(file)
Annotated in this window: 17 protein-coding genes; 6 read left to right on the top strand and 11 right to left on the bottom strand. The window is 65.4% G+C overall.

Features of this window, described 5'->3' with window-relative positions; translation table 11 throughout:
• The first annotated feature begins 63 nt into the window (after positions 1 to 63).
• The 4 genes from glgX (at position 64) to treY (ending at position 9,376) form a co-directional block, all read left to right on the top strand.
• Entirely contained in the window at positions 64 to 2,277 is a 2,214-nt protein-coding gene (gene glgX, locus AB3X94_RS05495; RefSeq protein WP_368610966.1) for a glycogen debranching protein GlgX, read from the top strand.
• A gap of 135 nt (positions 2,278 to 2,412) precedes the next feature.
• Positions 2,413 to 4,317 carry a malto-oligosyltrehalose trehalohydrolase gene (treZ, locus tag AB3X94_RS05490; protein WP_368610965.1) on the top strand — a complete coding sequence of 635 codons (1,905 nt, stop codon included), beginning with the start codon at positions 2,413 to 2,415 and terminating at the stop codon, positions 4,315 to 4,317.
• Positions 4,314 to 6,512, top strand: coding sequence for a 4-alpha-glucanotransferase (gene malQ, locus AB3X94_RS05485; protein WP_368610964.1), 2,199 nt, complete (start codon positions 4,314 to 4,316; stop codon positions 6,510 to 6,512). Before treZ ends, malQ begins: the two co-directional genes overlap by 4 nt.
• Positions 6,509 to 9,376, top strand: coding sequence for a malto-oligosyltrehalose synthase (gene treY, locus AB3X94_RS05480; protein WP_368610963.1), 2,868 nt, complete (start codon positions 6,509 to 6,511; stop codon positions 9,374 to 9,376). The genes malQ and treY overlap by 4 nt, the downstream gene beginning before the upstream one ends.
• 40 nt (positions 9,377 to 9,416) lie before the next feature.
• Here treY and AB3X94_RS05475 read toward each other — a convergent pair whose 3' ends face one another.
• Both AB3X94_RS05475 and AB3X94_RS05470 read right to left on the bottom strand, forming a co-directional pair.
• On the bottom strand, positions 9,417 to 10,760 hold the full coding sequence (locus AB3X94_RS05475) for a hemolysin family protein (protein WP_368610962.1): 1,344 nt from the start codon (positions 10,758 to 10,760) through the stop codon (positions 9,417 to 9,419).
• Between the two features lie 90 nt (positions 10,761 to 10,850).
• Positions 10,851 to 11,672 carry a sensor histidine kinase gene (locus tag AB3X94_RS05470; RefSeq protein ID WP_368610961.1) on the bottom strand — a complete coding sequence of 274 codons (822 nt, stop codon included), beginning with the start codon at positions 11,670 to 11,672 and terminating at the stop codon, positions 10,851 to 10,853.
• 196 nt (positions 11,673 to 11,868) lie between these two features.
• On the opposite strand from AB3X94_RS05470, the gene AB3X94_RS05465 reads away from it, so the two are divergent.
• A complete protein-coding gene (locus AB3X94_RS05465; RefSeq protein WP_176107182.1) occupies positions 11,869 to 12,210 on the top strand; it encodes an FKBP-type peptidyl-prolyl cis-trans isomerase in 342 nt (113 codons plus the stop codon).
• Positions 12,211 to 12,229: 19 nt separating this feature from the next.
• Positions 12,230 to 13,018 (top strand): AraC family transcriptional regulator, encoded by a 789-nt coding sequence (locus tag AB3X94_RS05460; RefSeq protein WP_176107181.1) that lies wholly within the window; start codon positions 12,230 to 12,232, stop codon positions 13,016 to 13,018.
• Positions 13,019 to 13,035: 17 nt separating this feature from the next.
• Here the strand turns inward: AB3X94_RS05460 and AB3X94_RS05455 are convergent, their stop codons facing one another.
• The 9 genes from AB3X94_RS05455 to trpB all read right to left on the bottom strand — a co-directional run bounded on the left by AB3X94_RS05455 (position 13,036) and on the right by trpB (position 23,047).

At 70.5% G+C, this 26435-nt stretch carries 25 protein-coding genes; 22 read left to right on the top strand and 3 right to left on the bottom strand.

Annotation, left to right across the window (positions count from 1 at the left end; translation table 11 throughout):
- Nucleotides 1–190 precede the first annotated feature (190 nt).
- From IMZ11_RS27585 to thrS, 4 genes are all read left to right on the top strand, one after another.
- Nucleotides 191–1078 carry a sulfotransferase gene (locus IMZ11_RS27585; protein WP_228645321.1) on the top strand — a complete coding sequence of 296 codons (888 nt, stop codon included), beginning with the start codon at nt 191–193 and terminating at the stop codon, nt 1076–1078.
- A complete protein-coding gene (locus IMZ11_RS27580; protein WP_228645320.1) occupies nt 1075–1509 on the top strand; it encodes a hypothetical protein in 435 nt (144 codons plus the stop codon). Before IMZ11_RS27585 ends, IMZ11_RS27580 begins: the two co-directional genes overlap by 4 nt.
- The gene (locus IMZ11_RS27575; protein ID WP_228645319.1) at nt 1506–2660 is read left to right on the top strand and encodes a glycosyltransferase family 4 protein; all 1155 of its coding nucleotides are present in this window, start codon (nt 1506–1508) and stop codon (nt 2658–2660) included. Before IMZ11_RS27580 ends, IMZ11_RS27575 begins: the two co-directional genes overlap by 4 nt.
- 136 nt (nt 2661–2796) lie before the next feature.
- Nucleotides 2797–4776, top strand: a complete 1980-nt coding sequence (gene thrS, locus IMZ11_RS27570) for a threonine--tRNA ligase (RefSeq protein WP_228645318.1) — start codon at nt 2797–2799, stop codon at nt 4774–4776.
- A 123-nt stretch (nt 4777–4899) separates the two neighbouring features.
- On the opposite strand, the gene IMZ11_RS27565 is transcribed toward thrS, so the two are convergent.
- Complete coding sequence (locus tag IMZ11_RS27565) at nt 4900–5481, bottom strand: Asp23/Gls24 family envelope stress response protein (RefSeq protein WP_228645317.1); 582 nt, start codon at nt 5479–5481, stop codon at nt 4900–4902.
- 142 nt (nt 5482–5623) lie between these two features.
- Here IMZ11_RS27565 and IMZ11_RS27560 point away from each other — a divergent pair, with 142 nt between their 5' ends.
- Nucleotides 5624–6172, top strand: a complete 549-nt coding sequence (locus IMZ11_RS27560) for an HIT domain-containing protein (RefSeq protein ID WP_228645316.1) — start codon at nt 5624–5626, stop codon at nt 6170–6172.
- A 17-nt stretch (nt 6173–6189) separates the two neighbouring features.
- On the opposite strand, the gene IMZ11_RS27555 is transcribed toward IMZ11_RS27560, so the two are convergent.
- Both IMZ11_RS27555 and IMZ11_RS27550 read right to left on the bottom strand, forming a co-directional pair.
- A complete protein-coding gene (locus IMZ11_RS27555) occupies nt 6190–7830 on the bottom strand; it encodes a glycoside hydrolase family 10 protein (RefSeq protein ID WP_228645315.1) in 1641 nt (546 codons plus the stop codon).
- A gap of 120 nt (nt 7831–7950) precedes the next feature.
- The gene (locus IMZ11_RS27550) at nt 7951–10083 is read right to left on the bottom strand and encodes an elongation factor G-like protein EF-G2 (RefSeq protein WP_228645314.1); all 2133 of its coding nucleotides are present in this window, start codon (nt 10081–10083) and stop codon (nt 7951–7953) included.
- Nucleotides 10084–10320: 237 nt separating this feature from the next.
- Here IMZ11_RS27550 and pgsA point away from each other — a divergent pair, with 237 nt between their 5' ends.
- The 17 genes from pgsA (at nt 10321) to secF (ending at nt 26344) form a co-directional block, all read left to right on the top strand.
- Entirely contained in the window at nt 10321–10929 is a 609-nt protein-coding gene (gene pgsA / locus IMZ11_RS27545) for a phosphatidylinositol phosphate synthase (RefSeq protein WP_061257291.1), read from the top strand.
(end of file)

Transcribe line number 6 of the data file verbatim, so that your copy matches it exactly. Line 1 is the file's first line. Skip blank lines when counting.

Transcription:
• A gap of 135 nt (positions 2,278 to 2,412) precedes the next feature.